Malta’s GDP per capita outpaces Eurozone’s

Once lagging behind by 21%, the EU's smallest member state has in just 11 years surged ahead of the eurozone average.

Preliminary estimates by Eurostat indicate that, for the first time, Malta’s GDP per capita is exceeding the euro area average. Last year Malta’s GDP per capita was estimated to be 5% above the EU average, while euro area countries are reported to have a GDP per capita that is only 4% higher than the EU average.

In 2012 Malta’s GDP per capita was 13% below the EU average, while that of the euro area was 8% better than the average. Over 11 years, the country has shifted a negative 21% gap from the euro area to a positive gap of 1%. In 2012, there were 11 euro area countries that had a better level than Malta; today, that number has fallen to 7. In the last 11 years, according to this measure, the Maltese economy has become stronger than that of Cyprus, Italy, France, and Spain.

Malta managed to reach the EU average in 2017 and, despite the shock of the pandemic, it has now managed to reach another very ambitious target. The importance of this economic measure stems from the fact that it adjusts national wealth not just to the difference in price levels between countries but, more importantly, to changes in the population. This, theefore, negates the narrative that the Maltese economy has grown because of a rising population. If that were true, GDP per capita would have remained stable or declined, and not increased to such an extent to start to outperform the average of the euro area, one of the richest regions in the world. Since 2013, on a per capita basis and compared to the rise in the euro area average, Malta has grown by 20% more than the countries around it.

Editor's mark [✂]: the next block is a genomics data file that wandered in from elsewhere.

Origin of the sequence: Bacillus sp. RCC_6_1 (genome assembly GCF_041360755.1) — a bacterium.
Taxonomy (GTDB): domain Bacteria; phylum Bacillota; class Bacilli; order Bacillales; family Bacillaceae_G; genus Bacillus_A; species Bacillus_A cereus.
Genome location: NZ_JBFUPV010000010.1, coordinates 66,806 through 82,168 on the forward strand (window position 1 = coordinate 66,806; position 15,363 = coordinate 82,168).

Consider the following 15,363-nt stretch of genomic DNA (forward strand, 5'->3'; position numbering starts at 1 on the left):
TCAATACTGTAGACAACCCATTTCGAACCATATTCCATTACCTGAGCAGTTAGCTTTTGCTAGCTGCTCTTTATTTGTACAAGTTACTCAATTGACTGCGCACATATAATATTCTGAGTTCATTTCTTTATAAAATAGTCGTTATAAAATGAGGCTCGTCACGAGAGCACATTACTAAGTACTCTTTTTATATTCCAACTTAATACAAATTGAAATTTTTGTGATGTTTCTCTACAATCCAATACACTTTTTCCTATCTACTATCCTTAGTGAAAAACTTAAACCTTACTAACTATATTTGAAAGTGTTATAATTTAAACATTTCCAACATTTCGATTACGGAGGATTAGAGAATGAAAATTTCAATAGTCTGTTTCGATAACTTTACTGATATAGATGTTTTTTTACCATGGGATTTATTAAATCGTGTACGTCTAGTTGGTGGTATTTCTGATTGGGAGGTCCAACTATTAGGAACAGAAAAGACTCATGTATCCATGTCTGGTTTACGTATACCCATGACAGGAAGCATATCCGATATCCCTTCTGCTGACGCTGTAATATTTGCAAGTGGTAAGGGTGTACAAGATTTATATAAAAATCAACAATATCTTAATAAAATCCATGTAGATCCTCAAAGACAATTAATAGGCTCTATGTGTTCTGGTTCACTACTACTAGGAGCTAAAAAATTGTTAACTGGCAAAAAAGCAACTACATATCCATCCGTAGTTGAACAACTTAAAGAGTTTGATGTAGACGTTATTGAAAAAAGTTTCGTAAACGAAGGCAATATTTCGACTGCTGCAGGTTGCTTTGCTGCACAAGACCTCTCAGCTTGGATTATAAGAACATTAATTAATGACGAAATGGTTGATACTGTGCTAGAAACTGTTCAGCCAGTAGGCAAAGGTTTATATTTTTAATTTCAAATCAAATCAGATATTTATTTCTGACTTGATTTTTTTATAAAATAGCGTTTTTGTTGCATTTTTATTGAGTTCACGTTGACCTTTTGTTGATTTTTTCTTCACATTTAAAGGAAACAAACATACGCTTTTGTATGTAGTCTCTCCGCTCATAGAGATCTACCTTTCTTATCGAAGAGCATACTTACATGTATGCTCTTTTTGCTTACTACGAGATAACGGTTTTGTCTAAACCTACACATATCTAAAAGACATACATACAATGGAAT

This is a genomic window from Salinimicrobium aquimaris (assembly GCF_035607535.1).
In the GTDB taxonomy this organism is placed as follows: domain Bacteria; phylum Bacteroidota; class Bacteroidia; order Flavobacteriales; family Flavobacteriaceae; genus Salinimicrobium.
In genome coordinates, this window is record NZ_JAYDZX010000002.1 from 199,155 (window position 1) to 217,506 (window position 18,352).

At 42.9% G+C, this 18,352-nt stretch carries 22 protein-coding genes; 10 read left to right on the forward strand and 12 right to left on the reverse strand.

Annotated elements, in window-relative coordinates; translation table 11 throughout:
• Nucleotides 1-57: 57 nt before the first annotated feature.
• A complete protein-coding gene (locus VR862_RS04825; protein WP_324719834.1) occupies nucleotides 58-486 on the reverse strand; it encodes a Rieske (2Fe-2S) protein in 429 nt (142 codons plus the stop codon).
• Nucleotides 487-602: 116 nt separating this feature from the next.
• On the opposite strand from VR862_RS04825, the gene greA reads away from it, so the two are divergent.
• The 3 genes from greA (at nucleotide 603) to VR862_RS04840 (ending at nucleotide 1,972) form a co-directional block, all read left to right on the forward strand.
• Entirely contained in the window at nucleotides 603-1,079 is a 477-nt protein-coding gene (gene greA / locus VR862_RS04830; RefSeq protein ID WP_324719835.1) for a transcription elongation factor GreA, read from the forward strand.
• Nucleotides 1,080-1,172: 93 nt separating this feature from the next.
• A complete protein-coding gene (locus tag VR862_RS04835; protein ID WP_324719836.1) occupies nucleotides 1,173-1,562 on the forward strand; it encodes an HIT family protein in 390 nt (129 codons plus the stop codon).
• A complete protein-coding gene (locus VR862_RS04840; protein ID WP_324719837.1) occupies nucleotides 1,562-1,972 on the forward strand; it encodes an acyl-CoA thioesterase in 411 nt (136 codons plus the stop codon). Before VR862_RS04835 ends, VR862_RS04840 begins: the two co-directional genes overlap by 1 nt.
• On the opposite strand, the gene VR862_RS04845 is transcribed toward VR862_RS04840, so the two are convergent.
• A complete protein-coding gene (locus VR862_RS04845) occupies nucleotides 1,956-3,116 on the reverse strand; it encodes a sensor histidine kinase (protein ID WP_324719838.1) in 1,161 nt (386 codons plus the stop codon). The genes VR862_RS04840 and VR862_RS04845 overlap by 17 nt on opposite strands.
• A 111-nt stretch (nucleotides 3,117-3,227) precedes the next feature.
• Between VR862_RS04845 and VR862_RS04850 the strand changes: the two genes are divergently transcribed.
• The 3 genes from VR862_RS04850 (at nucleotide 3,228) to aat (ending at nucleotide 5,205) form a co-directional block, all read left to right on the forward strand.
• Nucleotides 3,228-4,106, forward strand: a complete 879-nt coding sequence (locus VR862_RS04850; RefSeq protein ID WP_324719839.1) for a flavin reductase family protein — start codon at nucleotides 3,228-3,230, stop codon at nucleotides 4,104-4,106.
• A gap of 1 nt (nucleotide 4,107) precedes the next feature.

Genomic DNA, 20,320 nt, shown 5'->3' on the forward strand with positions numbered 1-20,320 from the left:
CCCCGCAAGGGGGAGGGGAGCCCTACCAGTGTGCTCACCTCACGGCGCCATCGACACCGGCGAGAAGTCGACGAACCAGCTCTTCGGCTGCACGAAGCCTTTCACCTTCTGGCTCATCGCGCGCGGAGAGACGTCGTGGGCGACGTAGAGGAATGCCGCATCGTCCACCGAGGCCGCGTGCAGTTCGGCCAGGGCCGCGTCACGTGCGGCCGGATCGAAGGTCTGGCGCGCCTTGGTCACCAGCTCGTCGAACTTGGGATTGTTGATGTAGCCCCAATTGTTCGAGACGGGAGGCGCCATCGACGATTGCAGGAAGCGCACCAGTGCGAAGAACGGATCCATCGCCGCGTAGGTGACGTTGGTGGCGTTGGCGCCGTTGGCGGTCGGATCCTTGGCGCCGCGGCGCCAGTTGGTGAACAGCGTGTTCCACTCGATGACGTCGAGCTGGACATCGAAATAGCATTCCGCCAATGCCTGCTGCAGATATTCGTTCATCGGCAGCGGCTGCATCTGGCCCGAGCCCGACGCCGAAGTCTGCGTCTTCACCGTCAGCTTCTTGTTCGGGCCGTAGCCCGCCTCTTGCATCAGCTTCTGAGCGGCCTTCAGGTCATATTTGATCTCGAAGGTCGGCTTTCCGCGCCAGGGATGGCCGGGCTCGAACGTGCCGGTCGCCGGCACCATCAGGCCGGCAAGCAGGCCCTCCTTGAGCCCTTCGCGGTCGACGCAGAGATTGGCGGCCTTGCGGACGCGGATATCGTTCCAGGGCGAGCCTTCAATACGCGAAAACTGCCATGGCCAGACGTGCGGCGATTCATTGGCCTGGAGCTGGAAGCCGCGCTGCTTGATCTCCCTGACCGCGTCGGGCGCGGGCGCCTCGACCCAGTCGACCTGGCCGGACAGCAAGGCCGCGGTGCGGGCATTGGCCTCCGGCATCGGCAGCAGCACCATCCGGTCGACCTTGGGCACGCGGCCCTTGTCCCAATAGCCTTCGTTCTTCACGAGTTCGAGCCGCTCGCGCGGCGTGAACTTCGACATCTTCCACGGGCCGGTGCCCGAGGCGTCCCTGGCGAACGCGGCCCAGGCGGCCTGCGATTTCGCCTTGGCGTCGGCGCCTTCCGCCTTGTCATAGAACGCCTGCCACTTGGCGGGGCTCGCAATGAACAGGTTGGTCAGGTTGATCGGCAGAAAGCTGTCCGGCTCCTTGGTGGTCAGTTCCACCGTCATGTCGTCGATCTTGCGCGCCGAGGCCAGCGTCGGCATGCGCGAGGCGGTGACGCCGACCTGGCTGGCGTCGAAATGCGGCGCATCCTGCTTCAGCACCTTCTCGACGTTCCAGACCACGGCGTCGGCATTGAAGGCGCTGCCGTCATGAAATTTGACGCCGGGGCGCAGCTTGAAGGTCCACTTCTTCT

The result means that pledge number 2 of the PL manifesto for the 2022 general election, that during this legislature Malta’s GDP per capita would exceed that of the euro area, has been fulfilled in the first full year of the current electoral mandate. This happened because the Maltese economy grew once again by more than that of the rest of the euro area. Malta’s GDP grew by 5.6%, while in the euro area there was growth of only 0.4%. It is also worth recalling that in 2022 the Maltese economy grew by 8.1%, while the euro area saw a growth of 3.4%.

In the electoral manifesto, pledge number 1 was that our country’s economic growth would average 5.5% during the legislature. So far, in the first two years, the average has been 6.9%, or almost one and a half percentage points more than promised.

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